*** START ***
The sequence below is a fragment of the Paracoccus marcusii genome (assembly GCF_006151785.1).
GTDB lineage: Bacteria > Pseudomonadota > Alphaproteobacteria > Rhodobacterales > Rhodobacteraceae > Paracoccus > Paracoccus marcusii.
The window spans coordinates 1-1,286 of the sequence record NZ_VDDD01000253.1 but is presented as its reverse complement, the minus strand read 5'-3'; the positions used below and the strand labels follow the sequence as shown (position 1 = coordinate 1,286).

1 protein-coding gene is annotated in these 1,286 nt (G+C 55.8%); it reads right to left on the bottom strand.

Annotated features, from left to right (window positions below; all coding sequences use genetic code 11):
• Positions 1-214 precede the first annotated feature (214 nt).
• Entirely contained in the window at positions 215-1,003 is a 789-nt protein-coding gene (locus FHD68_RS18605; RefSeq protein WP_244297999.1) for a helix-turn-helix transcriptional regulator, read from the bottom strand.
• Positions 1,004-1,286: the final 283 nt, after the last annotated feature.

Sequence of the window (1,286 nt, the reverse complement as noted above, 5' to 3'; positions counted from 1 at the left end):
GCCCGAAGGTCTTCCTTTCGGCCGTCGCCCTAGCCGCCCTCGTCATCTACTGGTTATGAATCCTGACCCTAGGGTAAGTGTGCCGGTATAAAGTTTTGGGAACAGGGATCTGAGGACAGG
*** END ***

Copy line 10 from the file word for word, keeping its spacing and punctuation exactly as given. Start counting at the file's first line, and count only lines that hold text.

GCCCGAAGGTCTTCCTTTCGGCCGTCGCCCTAGCCGCCCTCGTCATCTACTGGTTATGAATCCTGACCCTAGGGTAAGTGTGCCGGTATAAAGTTTTGGGAACAGGGATCTGAGGACAGG